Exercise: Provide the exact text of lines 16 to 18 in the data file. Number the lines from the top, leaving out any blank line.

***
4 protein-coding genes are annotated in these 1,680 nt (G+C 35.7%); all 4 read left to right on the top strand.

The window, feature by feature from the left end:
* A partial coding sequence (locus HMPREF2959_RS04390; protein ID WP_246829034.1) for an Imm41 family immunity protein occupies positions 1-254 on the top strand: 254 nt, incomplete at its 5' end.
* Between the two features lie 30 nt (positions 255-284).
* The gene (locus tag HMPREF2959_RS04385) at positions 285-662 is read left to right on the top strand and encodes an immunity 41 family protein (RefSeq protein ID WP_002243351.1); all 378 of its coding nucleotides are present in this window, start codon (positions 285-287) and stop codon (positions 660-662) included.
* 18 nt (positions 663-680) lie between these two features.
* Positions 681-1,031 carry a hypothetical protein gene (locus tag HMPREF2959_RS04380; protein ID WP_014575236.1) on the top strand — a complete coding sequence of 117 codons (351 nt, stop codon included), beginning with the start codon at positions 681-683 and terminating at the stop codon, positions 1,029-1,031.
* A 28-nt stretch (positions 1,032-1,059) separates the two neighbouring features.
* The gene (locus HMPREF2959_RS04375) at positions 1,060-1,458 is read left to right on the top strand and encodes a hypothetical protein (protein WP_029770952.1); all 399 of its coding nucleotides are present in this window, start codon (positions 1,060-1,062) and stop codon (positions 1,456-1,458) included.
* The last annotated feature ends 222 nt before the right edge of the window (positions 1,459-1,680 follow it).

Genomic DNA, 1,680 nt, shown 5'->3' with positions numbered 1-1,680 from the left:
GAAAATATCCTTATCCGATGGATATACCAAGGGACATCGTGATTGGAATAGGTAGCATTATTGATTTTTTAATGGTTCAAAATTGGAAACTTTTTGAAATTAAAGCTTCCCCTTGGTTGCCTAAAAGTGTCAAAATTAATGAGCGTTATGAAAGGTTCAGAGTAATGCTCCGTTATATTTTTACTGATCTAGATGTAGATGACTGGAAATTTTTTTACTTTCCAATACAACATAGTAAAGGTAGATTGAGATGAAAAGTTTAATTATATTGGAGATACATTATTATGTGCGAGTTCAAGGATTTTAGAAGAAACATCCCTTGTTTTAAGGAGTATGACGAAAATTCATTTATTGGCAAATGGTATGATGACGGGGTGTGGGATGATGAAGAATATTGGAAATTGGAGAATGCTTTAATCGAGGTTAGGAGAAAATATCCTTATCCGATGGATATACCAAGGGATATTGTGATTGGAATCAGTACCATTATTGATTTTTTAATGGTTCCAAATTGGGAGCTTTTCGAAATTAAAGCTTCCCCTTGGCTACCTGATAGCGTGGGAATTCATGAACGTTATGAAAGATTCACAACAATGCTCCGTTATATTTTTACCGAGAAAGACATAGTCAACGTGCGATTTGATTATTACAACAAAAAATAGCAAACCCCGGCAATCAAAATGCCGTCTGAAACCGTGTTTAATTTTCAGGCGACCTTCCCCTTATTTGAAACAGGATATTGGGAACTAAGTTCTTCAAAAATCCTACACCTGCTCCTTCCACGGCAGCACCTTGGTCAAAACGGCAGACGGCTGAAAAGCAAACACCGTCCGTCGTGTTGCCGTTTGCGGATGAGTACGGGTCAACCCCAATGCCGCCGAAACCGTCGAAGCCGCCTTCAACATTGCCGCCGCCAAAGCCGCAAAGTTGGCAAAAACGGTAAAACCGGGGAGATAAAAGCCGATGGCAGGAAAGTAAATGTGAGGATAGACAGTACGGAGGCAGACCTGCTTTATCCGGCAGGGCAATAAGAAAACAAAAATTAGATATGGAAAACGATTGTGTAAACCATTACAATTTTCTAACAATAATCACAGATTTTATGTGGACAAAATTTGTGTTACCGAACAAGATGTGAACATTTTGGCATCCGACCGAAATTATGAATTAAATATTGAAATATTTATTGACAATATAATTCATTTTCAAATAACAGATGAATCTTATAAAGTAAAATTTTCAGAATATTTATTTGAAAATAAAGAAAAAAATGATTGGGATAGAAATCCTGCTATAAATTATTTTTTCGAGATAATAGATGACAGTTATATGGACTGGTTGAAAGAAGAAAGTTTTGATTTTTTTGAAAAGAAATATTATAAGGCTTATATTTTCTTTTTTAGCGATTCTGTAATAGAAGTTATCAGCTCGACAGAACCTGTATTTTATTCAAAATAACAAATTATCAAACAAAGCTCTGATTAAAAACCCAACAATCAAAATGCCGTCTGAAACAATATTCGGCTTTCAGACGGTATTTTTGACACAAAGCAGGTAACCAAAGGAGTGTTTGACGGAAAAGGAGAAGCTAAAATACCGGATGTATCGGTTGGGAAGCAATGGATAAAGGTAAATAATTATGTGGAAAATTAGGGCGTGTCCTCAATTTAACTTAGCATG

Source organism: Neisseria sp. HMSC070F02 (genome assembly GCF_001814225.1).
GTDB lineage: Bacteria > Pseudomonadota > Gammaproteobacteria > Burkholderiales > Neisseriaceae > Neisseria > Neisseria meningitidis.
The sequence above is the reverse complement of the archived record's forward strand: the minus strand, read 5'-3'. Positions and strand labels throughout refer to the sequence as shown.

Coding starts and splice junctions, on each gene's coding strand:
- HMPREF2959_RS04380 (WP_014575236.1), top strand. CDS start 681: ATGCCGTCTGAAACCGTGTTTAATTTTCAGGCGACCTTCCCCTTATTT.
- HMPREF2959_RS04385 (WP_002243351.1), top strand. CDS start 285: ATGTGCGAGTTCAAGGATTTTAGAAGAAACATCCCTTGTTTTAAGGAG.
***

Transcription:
Coding starts and splice junctions, on each gene's coding strand:
- HMPREF2959_RS04380 (WP_014575236.1), top strand. CDS start 681: ATGCCGTCTGAAACCGTGTTTAATTTTCAGGCGACCTTCCCCTTATTT.
- HMPREF2959_RS04385 (WP_002243351.1), top strand. CDS start 285: ATGTGCGAGTTCAAGGATTTTAGAAGAAACATCCCTTGTTTTAAGGAG.